RESEARCH TRIANGLE PARK, N.C., Dec. 3, 2019 /CNW/ -- The field of electron microscopy has long demanded a high level of skill and effort to run experiments in their native environment (in situ). Although these results have shed new light on many fields of science, the complexity of in situ experiments has been a barrier to the widespread adoption of these techniques. With the release of Protochips' AXON software, that is no longer the case.
Protochips' AXON software completely redefines the in situ experience for all TEM users, novice to advanced. AXON puts the sample front and center throughout the entire in situ experiment, even at extreme magnifications. The complexity of operating multiple instruments at once is overcome by integrating the stage, camera and TEM holder together into a far more powerful, efficient, and intuitive workflow. AXON software also streamlines the process of collecting quality data. Experiment conditions are fully synchronized with images, making data analysis easier during and after the imaging session.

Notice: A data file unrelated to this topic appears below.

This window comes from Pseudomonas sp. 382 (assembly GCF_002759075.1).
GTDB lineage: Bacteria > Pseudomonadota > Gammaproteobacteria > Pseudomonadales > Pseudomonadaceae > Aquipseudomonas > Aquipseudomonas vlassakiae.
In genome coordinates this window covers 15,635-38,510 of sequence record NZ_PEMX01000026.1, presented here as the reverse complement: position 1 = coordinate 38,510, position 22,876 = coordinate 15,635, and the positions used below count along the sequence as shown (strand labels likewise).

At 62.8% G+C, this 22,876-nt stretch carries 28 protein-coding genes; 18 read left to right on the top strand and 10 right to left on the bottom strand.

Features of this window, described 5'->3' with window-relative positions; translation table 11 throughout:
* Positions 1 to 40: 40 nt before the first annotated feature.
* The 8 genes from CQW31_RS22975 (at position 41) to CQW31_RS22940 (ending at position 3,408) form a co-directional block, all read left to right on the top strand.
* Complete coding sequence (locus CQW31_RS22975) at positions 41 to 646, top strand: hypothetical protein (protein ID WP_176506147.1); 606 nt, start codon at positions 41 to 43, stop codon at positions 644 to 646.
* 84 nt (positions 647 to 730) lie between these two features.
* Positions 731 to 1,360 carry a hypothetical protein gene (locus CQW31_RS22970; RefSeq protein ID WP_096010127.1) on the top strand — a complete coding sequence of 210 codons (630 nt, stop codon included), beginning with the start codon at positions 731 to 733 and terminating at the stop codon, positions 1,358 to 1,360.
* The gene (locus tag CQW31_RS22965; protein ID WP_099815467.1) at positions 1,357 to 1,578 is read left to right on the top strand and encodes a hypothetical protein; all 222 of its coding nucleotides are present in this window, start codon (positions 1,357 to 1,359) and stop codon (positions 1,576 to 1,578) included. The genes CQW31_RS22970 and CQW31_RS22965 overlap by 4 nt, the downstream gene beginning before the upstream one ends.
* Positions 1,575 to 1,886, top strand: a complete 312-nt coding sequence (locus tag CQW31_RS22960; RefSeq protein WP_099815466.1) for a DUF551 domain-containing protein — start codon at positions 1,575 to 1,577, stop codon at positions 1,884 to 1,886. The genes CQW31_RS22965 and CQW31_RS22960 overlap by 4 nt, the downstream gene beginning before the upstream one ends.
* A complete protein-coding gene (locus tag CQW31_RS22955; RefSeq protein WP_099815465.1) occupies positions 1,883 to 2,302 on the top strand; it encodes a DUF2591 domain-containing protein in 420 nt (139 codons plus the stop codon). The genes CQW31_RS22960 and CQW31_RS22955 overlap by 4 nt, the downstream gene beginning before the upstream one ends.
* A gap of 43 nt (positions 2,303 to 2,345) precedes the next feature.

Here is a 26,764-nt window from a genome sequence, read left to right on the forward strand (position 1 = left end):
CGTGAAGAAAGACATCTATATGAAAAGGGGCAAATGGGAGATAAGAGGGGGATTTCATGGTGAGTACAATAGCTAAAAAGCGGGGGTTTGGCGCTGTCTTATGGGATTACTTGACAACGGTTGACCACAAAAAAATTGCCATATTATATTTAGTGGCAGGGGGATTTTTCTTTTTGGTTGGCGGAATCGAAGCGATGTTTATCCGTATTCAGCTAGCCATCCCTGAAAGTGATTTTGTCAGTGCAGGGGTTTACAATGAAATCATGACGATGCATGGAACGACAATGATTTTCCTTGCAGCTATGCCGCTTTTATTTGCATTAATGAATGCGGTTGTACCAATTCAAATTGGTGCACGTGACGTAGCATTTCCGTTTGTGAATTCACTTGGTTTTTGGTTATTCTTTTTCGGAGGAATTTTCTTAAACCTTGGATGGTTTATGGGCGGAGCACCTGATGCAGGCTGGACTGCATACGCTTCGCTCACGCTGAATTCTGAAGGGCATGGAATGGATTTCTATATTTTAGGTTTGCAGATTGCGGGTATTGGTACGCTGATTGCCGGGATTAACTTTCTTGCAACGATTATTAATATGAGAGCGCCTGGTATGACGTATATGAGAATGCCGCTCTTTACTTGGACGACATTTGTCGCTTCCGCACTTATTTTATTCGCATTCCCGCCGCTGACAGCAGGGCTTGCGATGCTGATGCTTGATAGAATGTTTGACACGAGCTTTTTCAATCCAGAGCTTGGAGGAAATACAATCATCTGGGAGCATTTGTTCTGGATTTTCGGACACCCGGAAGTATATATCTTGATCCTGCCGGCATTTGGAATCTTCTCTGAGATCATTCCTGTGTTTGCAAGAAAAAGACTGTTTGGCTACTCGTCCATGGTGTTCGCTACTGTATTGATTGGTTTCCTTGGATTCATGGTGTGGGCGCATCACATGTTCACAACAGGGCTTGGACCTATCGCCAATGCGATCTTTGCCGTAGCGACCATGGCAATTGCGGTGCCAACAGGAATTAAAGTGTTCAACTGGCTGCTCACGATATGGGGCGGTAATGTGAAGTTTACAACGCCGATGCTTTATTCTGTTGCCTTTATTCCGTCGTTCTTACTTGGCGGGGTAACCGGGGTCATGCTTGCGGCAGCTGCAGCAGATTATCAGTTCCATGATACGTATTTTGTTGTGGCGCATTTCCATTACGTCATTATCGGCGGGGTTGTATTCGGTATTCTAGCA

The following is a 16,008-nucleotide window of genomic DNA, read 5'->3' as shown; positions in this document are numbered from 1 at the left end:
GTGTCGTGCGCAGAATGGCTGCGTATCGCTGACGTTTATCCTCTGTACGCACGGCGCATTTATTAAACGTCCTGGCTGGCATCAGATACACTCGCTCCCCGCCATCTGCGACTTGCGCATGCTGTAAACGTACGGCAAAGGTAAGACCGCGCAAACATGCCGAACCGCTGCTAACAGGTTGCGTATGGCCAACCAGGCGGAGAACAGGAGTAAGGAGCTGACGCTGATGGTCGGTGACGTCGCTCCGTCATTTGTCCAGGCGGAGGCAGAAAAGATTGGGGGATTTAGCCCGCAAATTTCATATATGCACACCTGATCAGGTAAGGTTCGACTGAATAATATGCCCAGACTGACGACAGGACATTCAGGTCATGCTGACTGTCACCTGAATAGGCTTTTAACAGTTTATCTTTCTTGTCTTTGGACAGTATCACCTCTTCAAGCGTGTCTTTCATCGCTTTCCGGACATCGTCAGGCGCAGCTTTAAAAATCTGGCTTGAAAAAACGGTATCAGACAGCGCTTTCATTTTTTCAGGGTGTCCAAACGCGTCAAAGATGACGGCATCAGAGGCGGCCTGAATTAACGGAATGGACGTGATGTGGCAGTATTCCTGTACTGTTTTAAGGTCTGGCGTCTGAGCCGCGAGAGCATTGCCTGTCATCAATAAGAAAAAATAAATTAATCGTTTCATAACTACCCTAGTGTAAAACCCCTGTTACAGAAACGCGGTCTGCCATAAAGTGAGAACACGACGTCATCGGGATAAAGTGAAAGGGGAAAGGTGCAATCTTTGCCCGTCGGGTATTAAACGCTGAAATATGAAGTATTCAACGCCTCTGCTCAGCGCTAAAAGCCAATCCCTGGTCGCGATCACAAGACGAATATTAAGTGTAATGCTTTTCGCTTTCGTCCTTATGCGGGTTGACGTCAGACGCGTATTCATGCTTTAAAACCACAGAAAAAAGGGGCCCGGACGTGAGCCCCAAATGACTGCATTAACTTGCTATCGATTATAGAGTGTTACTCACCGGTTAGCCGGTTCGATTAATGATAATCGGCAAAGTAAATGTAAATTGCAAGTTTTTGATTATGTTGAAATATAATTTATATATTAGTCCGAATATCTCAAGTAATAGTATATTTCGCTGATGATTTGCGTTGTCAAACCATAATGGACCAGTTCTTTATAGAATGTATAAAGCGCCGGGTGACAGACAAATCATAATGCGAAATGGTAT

For the first time, experience samples behaving in their real-world conditions and easily capture reactions in stunning detail. AXON takes TEM experiments much further toward realizing the microscope's full potential and expands the community of in situ researchers and applications.
Learn more about Protochips and this game-changing technology now:
For More Information:
Protochips empowers scientists, engineers, and researchers to discover and analyze new phenomena by visualizing biological, chemical and physical processes in completely new ways. We are the leaders in in situ microscopy in the TEM field. Our products are proven to offer an unparalleled view into sample behavior by combining in situ experimental control with the analysis and resolution capabilities of the modern electron microscope. Through continual innovation, we create solutions that improve productivity and generate actionable data to accelerate discovery. AXON is the latest in our series of innovations to widen the adoption of electron microscopy.